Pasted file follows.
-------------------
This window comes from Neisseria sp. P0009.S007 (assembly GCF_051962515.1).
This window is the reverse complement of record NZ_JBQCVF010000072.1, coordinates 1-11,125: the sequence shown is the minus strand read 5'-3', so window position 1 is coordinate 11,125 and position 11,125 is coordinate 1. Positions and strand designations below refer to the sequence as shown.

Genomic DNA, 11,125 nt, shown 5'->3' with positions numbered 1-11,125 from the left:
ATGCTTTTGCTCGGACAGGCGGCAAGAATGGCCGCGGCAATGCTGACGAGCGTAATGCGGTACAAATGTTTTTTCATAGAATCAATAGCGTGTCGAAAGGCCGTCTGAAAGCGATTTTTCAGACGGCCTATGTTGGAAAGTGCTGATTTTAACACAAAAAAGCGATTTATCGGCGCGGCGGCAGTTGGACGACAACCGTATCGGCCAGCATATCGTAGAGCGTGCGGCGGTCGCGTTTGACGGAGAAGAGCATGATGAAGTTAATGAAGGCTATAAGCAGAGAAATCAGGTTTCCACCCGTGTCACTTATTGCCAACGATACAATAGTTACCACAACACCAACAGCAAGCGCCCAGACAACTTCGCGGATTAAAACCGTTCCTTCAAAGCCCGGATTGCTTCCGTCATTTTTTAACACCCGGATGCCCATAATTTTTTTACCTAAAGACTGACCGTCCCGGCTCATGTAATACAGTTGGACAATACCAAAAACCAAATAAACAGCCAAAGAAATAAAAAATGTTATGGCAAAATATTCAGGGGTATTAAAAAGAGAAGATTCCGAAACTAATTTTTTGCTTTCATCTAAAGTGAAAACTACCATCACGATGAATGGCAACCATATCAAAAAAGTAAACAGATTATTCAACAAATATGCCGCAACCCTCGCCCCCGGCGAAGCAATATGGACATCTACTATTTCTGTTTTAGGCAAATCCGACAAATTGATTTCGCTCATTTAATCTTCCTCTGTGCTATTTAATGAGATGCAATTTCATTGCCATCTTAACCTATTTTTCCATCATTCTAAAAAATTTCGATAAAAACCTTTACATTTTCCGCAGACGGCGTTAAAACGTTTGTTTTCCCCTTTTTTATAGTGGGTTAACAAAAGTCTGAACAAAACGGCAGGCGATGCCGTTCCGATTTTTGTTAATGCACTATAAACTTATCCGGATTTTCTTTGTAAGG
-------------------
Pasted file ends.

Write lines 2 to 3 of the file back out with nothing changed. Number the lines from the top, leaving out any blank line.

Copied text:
This window is the reverse complement of record NZ_JBQCVF010000072.1, coordinates 1-11,125: the sequence shown is the minus strand read 5'-3', so window position 1 is coordinate 11,125 and position 11,125 is coordinate 1. Positions and strand designations below refer to the sequence as shown.

Genomic DNA, 11,125 nt, shown 5'->3' with positions numbered 1-11,125 from the left: